Calif.–(BUSINESS WIRE)–XDx, Inc., a molecular
diagnostics company focused on the development and commercialization of
clinically differentiated, high value non-invasive diagnostic tests to monitor
immune-mediated conditions, today announced that Highmark Inc., an independent
licensee of the Blue Cross Blue Shield Association, is now covering AlloMap®
for its beneficiaries. Highmark considers AlloMap “medically necessary” for
monitoring heart transplant rejection, recognizing the clinical benefits of a
non-invasive method for managing rejection in stable heart transplant
recipients. AlloMap now is covered for approximately two-thirds of the United States
heart transplant population.
“The addition of AlloMap testing has improved our ability to
provide quality care to heart transplant patients,” states Dr. Srinivas Murali,
Medical Director of the Cardiovascular Institute at West Penn Allegheny Health
System in Pittsburgh.
Dr. Murali is a leading expert in the treatment of heart failure and helps
direct one of the nations preeminent heart transplantation programs at Allegheny General Hospital.
Pierre Cassigneul, President and CEO of XDx, commented, “We
are very pleased with Highmarks favorable coverage decision. They join the already
200+ insurers acknowledging the clinical benefits of AlloMap, including sparing
stable patients the inherent risks associated with biopsies.”
In the United
States, there are about 2,100 heart
transplants performed each year and approximately 20,000 living heart
transplant recipients. Advances in immunosuppression have improved the survival
rates following cardiac transplantation, but the risk of acute cellular
rejection persists for several years and is associated with graft loss. Heart
transplant recipients often may undergo endomyocardial biopsies for years after
transplantation. Invasive biopsy procedures may be associated with discomfort,
inconvenience and infrequent but potentially serious risks of complications.
AlloMap is a simple, non-invasive blood test that aids physicians in evaluating
the risk for heart transplant rejection, and may reduce the need for biopsies
for stable patients.
About AlloMap® Molecular Expression Technology
AlloMap Molecular Expression Testing is a non-invasive gene expression test
used to aid in the identification of heart transplant recipients with stable
allograft function who have a low probability of moderate/severe acute cellular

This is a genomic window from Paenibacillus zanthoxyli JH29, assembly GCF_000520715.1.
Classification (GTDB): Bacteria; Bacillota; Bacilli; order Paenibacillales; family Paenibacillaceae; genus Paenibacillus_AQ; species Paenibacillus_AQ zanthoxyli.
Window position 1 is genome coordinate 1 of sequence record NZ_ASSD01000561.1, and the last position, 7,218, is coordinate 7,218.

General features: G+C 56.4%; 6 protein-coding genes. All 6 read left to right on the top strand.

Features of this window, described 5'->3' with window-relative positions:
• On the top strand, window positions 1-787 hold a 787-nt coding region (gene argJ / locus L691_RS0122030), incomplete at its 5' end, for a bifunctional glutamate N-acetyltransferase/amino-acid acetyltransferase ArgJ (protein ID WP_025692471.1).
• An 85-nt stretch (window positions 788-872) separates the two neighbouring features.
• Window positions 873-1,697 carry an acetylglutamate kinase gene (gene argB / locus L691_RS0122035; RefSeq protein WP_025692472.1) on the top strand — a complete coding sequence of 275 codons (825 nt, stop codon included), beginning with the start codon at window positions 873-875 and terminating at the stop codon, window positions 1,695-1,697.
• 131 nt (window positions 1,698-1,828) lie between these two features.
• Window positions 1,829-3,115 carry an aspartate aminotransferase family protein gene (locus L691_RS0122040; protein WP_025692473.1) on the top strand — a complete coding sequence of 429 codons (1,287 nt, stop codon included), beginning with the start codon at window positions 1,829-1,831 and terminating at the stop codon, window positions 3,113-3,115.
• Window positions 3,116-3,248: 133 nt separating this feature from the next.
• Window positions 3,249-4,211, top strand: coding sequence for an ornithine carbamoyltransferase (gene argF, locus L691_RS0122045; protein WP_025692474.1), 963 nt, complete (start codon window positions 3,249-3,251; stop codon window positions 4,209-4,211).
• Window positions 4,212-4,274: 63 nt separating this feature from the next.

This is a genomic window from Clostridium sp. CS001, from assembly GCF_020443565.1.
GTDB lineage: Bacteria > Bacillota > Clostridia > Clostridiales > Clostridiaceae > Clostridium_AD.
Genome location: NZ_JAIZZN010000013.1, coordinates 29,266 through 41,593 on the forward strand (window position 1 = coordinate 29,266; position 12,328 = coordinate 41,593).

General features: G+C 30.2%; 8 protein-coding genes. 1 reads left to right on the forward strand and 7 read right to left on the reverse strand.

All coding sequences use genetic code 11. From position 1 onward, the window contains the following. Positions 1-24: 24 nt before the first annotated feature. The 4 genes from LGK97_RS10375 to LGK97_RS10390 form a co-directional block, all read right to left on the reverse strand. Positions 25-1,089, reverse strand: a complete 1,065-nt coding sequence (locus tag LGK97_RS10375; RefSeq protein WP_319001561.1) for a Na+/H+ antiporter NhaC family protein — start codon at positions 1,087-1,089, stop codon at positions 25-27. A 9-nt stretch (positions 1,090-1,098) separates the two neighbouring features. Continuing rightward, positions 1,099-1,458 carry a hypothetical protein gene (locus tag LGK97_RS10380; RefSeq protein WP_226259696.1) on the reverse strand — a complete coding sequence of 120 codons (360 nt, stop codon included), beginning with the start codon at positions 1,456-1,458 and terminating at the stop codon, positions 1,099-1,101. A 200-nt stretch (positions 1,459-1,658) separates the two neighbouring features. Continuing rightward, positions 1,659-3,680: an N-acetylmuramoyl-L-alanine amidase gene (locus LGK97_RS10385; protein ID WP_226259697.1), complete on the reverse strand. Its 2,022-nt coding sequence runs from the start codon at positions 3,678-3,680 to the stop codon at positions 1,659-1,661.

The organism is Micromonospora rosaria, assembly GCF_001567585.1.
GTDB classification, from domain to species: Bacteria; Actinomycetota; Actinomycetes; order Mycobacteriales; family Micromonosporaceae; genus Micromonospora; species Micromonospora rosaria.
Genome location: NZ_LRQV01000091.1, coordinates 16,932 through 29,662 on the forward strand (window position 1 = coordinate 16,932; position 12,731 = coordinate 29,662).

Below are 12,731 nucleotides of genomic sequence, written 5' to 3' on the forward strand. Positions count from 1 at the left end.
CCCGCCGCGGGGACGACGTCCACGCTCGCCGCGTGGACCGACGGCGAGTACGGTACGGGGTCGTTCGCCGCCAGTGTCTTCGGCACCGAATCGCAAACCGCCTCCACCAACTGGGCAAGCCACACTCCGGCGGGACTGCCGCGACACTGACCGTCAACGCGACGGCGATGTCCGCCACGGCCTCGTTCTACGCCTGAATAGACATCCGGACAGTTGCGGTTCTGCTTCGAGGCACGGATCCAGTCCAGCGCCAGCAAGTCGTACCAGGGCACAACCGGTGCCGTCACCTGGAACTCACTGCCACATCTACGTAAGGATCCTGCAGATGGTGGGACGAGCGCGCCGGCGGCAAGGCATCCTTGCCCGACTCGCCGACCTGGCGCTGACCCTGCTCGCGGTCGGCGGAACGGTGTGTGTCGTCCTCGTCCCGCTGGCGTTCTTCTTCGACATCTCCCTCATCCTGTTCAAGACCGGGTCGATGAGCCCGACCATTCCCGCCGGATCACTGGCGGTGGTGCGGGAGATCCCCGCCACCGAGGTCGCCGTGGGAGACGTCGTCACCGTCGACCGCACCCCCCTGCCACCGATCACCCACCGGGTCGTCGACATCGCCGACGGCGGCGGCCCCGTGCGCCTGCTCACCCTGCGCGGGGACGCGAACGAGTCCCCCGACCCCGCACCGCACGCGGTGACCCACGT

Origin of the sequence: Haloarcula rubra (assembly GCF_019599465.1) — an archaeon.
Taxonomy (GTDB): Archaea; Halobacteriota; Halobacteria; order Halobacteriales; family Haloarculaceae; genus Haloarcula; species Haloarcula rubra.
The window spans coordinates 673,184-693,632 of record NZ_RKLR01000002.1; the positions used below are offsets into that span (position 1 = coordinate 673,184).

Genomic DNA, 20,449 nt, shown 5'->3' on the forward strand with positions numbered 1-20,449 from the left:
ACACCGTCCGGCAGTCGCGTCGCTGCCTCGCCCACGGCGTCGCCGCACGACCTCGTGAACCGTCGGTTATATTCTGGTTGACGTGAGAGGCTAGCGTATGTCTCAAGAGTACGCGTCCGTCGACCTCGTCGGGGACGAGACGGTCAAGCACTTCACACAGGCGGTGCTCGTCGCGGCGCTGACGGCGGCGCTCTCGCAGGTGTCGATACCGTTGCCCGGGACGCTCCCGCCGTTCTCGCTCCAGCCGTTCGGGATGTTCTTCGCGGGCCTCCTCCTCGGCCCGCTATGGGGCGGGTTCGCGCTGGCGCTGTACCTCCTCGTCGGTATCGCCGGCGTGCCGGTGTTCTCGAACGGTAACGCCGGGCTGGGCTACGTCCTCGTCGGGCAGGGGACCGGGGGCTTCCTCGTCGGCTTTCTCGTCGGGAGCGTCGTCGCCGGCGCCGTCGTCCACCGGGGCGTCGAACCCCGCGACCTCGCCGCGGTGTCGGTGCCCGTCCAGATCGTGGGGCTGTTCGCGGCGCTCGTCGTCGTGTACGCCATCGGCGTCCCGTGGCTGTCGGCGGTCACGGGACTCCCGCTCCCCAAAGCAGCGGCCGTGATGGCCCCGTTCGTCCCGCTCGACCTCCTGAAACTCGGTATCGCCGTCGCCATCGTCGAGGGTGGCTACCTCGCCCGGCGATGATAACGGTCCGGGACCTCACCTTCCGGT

rejection at the time of testing in conjunction with standard clinical
assessment. AlloMap testing measures the expression levels of 20 genes from a
blood sample. The combined expression of these genes is represented as an
AlloMap test score. AlloMap is performed in the XDx CLIA-certified laboratory
and has been commercially available since 2005. AlloMap was cleared by the U.S.
Food and Drug Administration in 2008 and was CE marked for the European Union
in April 2011. Use of AlloMap is also included in the International Society of
Heart and Lung Transplant (ISHLT) Practice Guidelines, published in August
2010, the worldwide standard for the care of heart transplant patients.
Approximately 66% of the United
States heart transplant population is
covered for AlloMap.
XDx, Inc., based in Brisbane,
California, is a molecular
diagnostics company focused on the discovery, development and commercialization
of non-invasive gene expression-based tests for the monitoring of transplant
rejection and autoimmune diseases. The company has developed AlloMap Molecular
Expression Testing, an FDA-cleared test, which provides transplant physicians
with a tool to aid in the determination of the probability of acute cellular
rejection for post-cardiac transplant patient management. Some of the AlloMap
technology developed and implemented by XDx in heart transplant patient
management may be applicable to other conditions that involve transplant
rejection and diseases that affect the immune system. XDxs non-invasive
technology offers the potential to decrease healthcare costs and improve the
quality of life for patients with a variety of life-threatening or
life-altering immune-mediated diseases. For more information, please visit www.xdx.com.